Great and Historical Forest Fires, Daily Racing Form, 1919-11-16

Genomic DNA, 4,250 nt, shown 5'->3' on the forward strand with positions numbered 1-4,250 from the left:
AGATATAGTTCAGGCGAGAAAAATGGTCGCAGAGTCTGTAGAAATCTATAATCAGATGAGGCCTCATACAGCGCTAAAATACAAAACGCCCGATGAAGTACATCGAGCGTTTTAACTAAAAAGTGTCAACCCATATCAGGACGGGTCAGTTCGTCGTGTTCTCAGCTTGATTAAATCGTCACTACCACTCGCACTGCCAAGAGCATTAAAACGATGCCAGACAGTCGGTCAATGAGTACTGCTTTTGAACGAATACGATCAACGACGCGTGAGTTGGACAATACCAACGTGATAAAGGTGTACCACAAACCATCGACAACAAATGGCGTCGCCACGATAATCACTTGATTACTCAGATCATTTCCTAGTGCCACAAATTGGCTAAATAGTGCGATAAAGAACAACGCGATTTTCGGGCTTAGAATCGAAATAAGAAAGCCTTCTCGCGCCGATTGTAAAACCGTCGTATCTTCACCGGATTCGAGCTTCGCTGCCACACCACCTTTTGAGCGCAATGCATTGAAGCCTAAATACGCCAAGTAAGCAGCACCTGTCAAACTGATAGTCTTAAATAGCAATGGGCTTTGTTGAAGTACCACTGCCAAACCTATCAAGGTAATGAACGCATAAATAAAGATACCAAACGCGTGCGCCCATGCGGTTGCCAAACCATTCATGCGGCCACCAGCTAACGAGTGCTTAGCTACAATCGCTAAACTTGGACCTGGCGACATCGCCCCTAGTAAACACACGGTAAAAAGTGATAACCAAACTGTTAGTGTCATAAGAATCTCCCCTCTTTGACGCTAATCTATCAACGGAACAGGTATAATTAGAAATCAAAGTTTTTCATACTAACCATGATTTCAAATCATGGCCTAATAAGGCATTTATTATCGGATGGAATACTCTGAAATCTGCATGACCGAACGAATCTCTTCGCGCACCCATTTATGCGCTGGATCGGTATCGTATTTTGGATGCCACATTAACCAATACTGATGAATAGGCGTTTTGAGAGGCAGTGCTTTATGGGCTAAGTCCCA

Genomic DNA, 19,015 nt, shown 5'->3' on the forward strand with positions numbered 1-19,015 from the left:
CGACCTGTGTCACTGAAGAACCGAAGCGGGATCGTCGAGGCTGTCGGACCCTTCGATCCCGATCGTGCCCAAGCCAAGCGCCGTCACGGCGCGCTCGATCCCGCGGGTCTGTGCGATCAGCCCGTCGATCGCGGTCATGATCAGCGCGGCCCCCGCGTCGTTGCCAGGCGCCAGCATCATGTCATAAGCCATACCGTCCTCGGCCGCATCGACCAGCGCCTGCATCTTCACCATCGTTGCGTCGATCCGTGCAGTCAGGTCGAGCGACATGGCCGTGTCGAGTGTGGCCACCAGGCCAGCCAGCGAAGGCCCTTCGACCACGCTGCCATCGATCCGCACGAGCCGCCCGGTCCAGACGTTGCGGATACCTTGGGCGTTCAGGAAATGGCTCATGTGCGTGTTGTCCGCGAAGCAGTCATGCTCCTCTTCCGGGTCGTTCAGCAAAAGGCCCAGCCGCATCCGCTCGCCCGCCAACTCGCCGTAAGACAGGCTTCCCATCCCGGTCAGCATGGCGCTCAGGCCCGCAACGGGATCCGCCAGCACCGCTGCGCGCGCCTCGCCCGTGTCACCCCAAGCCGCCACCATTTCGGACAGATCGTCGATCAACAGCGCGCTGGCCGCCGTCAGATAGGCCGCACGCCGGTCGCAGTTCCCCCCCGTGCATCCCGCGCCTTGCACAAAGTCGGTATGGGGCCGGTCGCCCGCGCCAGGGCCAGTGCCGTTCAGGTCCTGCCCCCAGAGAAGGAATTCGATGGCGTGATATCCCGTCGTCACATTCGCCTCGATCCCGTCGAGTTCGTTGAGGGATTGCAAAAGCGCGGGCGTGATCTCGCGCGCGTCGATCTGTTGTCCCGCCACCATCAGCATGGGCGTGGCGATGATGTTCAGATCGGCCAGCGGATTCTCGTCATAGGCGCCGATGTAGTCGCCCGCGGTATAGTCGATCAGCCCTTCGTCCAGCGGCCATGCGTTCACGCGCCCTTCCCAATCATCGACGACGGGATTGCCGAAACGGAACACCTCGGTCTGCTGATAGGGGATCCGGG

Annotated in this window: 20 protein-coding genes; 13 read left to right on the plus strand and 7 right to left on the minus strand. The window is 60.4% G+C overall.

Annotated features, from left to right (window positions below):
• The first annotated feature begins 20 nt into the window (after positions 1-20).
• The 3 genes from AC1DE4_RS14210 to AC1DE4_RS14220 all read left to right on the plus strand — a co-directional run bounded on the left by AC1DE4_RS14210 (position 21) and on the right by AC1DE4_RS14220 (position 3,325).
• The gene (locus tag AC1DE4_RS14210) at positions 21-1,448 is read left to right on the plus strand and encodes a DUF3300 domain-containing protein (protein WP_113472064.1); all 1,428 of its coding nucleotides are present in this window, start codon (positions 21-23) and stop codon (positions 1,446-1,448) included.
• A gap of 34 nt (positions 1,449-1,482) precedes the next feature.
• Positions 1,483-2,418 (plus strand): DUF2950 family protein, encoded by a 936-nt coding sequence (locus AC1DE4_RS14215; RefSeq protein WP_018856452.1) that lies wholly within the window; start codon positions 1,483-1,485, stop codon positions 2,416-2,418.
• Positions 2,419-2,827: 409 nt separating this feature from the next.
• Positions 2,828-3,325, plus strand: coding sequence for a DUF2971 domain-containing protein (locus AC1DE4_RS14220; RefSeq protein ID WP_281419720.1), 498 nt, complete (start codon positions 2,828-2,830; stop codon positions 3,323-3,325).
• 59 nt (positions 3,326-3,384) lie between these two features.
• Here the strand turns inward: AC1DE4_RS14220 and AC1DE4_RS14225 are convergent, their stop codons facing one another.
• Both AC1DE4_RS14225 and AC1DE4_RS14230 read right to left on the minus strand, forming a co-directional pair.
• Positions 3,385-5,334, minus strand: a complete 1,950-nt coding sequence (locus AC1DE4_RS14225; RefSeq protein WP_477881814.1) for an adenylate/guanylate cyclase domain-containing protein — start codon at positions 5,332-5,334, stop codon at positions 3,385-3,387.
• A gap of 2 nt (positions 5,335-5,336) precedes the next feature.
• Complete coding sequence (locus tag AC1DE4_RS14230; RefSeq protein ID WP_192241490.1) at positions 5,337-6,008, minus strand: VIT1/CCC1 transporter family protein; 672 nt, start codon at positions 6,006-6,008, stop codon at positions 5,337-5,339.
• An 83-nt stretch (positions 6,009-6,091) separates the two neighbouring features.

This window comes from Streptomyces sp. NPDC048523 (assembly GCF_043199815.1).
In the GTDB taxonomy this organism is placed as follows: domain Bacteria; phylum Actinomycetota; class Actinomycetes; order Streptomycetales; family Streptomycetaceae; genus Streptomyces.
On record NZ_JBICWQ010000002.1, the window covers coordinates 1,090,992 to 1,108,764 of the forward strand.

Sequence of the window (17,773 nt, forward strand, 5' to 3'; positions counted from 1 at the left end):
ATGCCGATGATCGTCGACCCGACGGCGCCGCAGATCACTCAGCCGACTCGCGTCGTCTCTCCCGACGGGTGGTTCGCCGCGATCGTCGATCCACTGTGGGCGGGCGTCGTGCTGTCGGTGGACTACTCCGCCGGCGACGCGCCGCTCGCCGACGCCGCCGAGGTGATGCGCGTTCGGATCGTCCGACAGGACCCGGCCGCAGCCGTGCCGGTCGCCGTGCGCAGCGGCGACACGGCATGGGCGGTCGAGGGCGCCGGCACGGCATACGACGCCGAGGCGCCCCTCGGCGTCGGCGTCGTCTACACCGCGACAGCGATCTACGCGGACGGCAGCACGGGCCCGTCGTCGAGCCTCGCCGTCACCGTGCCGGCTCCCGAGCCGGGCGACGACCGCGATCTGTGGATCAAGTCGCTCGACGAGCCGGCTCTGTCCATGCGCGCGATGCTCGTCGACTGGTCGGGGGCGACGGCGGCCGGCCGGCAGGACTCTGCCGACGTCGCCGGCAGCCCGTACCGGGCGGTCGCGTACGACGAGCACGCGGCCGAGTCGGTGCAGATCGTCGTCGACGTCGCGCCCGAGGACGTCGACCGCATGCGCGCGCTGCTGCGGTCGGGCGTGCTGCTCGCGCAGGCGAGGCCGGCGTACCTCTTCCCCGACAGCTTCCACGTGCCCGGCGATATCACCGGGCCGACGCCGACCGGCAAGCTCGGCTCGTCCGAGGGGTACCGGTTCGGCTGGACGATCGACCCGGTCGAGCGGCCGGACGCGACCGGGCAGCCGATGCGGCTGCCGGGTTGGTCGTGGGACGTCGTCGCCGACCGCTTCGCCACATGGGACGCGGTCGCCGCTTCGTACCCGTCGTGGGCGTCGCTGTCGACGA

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GREAT AND HISTORICAL FOREST FIRES There have been a number of great fires which have attained historic importance. One of these occurred in Xew Brunswick, in the fall of 1S25, on the Miramichi River, during a, season of great drought. Within nine hours that fire had burned over a strip of forest eighty miles long and twenty-five miles wide, destroying every living tiling in its path. One hundred and sixty persons perished and nearly a thousand head of stock. Five hundred and ninety buildings burned and a large number of towns were destroyed, including Xewcastle, Chatham and Douglastown. It is related that even great quantities of fish in rivers were killed by the heat of the fire. Another historic fire was that which occurred in Wisconsin in the fall of 1871. A single fire swept over an area of more than two thousand square miles. It destroyed the town of Peshtigo.and between 1.200 and 1,500 persons perished. That same year the damage by fire elsewhere in the country was enormous. Still another lire, remembered by many persons, was that which destroyed" the town of Hinckley, Minn., in the fall of 1S94. As in other cases, there was a sudden season of exceptional drought. Many fires were constantly starting during that fall, but there was no effective effort to extinguish them. Forest fires were so common that there was no special fear of possible danger until it was too late to meet the situation. As often happens when there are many fires burning under these conditions and a high wind springs up, the different small fires were suddenly merged and a great crown fire resulted, which swept over the town of Hinckley and six other towns, entirely destroying them, killing 500 persons and making over two thousand more entirely destitute. The estimated loss in property by this lire was more than 25,000,000. The most recent great disaster from forest fires occurred in the Pacific northwest in 1010. That year was the driest ever "known in the west, par-ticulary in northern Idaho and northwestern Montana. On July 23 a severe electric storm, practically without rain, passed over the northern Rocky Mountains, setting a large number of fires. The Coeur dAIene Mountains in particular suffered from these lires. In three days the forest rangers put out nine fires set by lightning in the Coeur dAIene national forest. From one cause or another many other lires were set. Heroic measures were taken to extinguish them. At one time 1,800 men, besides two companies of soldiers, were fighting fires in the Coeur dAIene forest alone, and large crews were fighting fires in other parts of the northwestern -forests. The men fought stubbornly, working day and night building trendies around the lires and gradually-confining them to a small area. All fires seemed to be under control, when on August 20 a terrific hurricane sprang up, sweeping all the separate fires together and making a gigantic wall of flame many miles long. Many of the fire fighters were directly in the path of the fire. Seventy-nine lighters were killed, and if it had not been for the skill and nerve of the forest rangers in charge of the crews a much larger number would have perished: As it was; nbout half of the number killed lost their lives because of their failure obey the orders of the forest rangers in charge thu parties. Henry S. Graves in a Bulletin of the National Geographic Society. 1 1 I 1 . 1 , 5 1 t ; 7 . 1 r 1 - t 1 s T I r " y s ? t - " ? e i t y u f e II 11 g " 11 " e - it S d - to of e u

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